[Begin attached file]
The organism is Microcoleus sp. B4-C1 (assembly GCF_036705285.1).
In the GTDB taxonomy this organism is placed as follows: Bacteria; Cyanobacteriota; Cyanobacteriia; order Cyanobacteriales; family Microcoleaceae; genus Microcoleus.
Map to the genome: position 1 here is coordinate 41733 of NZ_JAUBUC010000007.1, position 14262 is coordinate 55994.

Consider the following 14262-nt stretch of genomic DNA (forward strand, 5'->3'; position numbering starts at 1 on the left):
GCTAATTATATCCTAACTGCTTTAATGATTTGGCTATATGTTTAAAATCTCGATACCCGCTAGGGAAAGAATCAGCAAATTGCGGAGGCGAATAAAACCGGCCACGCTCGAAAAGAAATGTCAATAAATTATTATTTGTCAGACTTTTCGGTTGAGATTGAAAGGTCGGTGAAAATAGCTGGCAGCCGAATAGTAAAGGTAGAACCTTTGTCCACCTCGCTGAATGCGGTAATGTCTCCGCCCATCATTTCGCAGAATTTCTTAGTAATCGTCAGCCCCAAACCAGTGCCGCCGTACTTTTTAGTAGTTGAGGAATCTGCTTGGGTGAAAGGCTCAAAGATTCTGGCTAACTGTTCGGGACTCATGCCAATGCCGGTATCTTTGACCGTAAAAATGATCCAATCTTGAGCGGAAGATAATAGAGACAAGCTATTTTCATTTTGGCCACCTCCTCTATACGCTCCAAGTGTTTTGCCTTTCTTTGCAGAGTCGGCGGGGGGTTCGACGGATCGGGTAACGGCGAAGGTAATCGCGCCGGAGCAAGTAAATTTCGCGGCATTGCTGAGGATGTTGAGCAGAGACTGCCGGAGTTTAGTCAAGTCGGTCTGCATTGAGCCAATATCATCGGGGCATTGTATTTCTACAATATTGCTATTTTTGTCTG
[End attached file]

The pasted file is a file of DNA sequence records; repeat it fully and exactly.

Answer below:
The organism is Microcoleus sp. B4-C1 (assembly GCF_036705285.1).
In the GTDB taxonomy this organism is placed as follows: Bacteria; Cyanobacteriota; Cyanobacteriia; order Cyanobacteriales; family Microcoleaceae; genus Microcoleus.
Map to the genome: position 1 here is coordinate 41733 of NZ_JAUBUC010000007.1, position 14262 is coordinate 55994.

Consider the following 14262-nt stretch of genomic DNA (forward strand, 5'->3'; position numbering starts at 1 on the left):
GCTAATTATATCCTAACTGCTTTAATGATTTGGCTATATGTTTAAAATCTCGATACCCGCTAGGGAAAGAATCAGCAAATTGCGGAGGCGAATAAAACCGGCCACGCTCGAAAAGAAATGTCAATAAATTATTATTTGTCAGACTTTTCGGTTGAGATTGAAAGGTCGGTGAAAATAGCTGGCAGCCGAATAGTAAAGGTAGAACCTTTGTCCACCTCGCTGAATGCGGTAATGTCTCCGCCCATCATTTCGCAGAATTTCTTAGTAATCGTCAGCCCCAAACCAGTGCCGCCGTACTTTTTAGTAGTTGAGGAATCTGCTTGGGTGAAAGGCTCAAAGATTCTGGCTAACTGTTCGGGACTCATGCCAATGCCGGTATCTTTGACCGTAAAAATGATCCAATCTTGAGCGGAAGATAATAGAGACAAGCTATTTTCATTTTGGCCACCTCCTCTATACGCTCCAAGTGTTTTGCCTTTCTTTGCAGAGTCGGCGGGGGGTTCGACGGATCGGGTAACGGCGAAGGTAATCGCGCCGGAGCAAGTAAATTTCGCGGCATTGCTGAGGATGTTGAGCAGAGACTGCCGGAGTTTAGTCAAGTCGGTCTGCATTGAGCCAATATCATCGGGGCATTGTATTTCTACAATATTGCTATTTTTGTCTG